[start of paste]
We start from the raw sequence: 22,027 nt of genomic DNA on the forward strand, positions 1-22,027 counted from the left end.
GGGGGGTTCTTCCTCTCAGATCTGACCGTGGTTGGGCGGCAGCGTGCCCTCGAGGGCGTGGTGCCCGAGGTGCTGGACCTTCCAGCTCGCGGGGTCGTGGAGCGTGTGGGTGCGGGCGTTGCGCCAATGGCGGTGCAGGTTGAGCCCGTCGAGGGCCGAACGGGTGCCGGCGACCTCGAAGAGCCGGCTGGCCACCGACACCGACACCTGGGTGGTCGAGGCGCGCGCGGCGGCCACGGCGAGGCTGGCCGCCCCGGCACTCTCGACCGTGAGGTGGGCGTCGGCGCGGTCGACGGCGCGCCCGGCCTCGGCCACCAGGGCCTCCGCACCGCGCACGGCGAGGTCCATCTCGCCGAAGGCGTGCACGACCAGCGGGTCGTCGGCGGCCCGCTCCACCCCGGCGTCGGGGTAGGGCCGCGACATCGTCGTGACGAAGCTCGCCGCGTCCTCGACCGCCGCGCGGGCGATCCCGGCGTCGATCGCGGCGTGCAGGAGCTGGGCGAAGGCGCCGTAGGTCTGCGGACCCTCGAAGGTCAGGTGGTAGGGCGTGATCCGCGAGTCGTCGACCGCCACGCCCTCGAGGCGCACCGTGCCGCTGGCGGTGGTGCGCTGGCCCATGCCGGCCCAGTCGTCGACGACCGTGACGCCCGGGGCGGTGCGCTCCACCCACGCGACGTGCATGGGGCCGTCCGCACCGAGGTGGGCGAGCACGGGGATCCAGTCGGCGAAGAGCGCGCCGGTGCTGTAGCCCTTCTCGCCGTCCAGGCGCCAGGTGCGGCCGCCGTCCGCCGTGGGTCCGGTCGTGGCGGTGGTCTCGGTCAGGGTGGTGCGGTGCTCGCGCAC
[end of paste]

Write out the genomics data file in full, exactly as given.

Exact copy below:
We start from the raw sequence: 22,027 nt of genomic DNA on the forward strand, positions 1-22,027 counted from the left end.
GGGGGGTTCTTCCTCTCAGATCTGACCGTGGTTGGGCGGCAGCGTGCCCTCGAGGGCGTGGTGCCCGAGGTGCTGGACCTTCCAGCTCGCGGGGTCGTGGAGCGTGTGGGTGCGGGCGTTGCGCCAATGGCGGTGCAGGTTGAGCCCGTCGAGGGCCGAACGGGTGCCGGCGACCTCGAAGAGCCGGCTGGCCACCGACACCGACACCTGGGTGGTCGAGGCGCGCGCGGCGGCCACGGCGAGGCTGGCCGCCCCGGCACTCTCGACCGTGAGGTGGGCGTCGGCGCGGTCGACGGCGCGCCCGGCCTCGGCCACCAGGGCCTCCGCACCGCGCACGGCGAGGTCCATCTCGCCGAAGGCGTGCACGACCAGCGGGTCGTCGGCGGCCCGCTCCACCCCGGCGTCGGGGTAGGGCCGCGACATCGTCGTGACGAAGCTCGCCGCGTCCTCGACCGCCGCGCGGGCGATCCCGGCGTCGATCGCGGCGTGCAGGAGCTGGGCGAAGGCGCCGTAGGTCTGCGGACCCTCGAAGGTCAGGTGGTAGGGCGTGATCCGCGAGTCGTCGACCGCCACGCCCTCGAGGCGCACCGTGCCGCTGGCGGTGGTGCGCTGGCCCATGCCGGCCCAGTCGTCGACGACCGTGACGCCCGGGGCGGTGCGCTCCACCCACGCGACGTGCATGGGGCCGTCCGCACCGAGGTGGGCGAGCACGGGGATCCAGTCGGCGAAGAGCGCGCCGGTGCTGTAGCCCTTCTCGCCGTCCAGGCGCCAGGTGCGGCCGCCGTCCGCCGTGGGTCCGGTCGTGGCGGTGGTCTCGGTCAGGGTGGTGCGGTGCTCGCGCAC